Lying flat on my back, arms stretched high above my head, the paper covered table beneath me hums as it begins it’s steady movement into the heart of the giant hollow tube. Once inside a mechanical voice speaks in my ear, “Take a deep breath and hold it”. I breathe in, hold, and only release when the voice instructs me to do so. Breathing as normally as possible I wait as strange clicking noises sound all around me. The voice comes again, “Take a deep breath and hold it.”
When the CT scan is finished the table exits the machine where a technician waits to help me back on my feet. I go into the dressing room, remove the hospital gown, dump it in the laundry bin, and put my street clothes back on so I can go about my day. A normal day filled with greetings, and smiles, and thankfulness for all of the beautiful people in my life.
This is the second time this year I’ve been inside this machine and it won’t be the last. You see last Spring, when I was having medical tests for other concerns, evidence of asbestos exposure was “accidentally” found in my lungs. This was actually no great surprise to me. In fact, I had mentioned my asbestos exposure and family history to past doctors, but none ever seemed concerned enough to order x-rays.
My dad worked with asbestos his entire life. Asbestos materials were thrown into the back of our family station wagon to haul from job to job, asbestos fibers covered his work clothes and clung for dear life when my mom would shake out his clothes before placing them in the washer, asbestos dust flew through the air as my dad used his saw to cut the edges of the asbestos squares which he installed on the ceiling of our lake cabin. As a young child I was my dad’s little helper so asbestos also made it’s way into my lungs.
In 1975 my dad was diagnosed with mesothelioma, a rare form of cancer which at that time was pretty much considered a death sentence. Survival wasn’t anticipated. My dad had portions of his lungs removed, suffered sickness from the chemotherapy, became weak from too much weight loss, and one-by-one his best friends, those he had worked side-by-side with throughout his career, also succumbed to lung cancer and eventually death.
But MY dad survived and it was nothing short of a miracle! If you’d like to read about his miracle you can do so HERE!
If you’d like to read more about mesothelioma THIS is an excellent source.
I’m writing this post today because September 26th is Mesothelioma Awareness Day. Click To TweetAwareness has been raised for a lot of other diseases but most people still don’t understand what exactly mesothelioma is. They don’t realize that There is no known cure for mesothelioma and the prognosis for a person diagnosed with the disease is very poor Click To Tweet They don’t realize that Once people are diagnosed with mesothelioma most don't survive beyond 15 months Click To Tweet. They don’t realize that Early diagnosis of mesothelioma is key to a better chance of survival Click To Tweet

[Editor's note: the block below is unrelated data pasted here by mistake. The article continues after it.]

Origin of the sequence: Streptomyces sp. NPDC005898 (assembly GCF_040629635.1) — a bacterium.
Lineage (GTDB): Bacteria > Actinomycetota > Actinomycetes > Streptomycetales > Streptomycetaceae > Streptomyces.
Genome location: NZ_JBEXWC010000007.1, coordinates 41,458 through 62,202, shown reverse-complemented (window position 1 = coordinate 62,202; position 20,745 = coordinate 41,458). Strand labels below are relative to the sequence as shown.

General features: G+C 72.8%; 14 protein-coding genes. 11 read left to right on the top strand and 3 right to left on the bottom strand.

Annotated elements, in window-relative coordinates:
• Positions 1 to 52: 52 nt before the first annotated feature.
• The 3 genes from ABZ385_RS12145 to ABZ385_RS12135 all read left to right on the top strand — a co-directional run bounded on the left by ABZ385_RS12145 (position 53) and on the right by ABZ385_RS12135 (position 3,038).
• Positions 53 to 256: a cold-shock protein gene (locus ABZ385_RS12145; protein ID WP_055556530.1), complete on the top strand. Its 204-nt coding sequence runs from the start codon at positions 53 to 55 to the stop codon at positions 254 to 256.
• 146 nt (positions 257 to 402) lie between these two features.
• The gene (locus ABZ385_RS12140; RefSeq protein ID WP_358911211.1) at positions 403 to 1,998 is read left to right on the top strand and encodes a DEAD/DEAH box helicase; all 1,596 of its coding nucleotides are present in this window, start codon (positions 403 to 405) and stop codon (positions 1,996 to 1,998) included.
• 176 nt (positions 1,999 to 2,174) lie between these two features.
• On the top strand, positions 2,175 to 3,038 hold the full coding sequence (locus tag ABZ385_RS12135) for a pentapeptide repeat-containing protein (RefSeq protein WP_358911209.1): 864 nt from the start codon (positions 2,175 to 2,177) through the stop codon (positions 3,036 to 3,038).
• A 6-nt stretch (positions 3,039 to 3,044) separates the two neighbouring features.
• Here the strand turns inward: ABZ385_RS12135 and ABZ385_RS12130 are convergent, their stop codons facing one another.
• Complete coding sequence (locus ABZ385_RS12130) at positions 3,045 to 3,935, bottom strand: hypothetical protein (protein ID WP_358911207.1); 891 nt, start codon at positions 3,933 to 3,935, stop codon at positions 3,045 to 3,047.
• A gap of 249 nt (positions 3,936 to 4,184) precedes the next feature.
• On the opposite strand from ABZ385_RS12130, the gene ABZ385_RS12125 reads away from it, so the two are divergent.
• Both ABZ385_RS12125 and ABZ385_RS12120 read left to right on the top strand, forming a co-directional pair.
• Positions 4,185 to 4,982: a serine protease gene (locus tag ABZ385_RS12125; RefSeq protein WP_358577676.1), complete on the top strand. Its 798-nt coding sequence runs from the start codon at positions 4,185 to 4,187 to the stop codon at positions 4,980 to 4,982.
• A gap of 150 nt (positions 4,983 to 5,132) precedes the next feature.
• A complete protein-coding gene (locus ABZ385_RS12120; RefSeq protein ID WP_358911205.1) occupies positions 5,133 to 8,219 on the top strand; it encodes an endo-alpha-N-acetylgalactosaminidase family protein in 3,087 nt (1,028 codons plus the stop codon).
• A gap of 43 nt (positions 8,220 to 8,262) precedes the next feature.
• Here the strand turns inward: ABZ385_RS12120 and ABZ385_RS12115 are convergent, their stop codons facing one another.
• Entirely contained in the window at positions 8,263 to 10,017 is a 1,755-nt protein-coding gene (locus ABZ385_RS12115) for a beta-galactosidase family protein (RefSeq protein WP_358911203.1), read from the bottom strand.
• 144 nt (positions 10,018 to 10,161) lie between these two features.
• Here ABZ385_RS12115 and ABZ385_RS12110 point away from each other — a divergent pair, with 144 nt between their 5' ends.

Heather Von St. James is another survivor of mesothelioma. She has turned her pain into her purpose by making it her mission to raise awareness of this deadly disease and I’m coming alongside her today to help spread the word. So instead of talking any more, I’m going to share Heather’s story with you. I’m asking you to please take the time to listen to her short video by clicking on her picture and then come back so I can wrap this post up 🙂
Thankfully, the evidence of asbestos in my lungs was found and I will now be monitored on a regular basis to make sure things don’t change or progress. I know that x-rays are expensive but since early diagnosis of this disease is critical I wonder why my reports of asbestos exposure weren’t taken more seriously. Perhaps even our doctors will benefit from raised awareness. By the way, I’m not getting down on doctors as my hubby is one.
So what about me? I could spend a lot of time worrying about where this might go but honestly, I have no fear.
If you feel so inclined I’d love for you to share this post on social media. Who knows, there may be someone out there who, like me, knows they’ve had asbestos exposure but has never pushed for an x-ray to see where they stand. This is important stuff. Your sharing could save a life!
Thank you friends and blessings to you,
For more information about Mesothelioma THIS is an excellent source.
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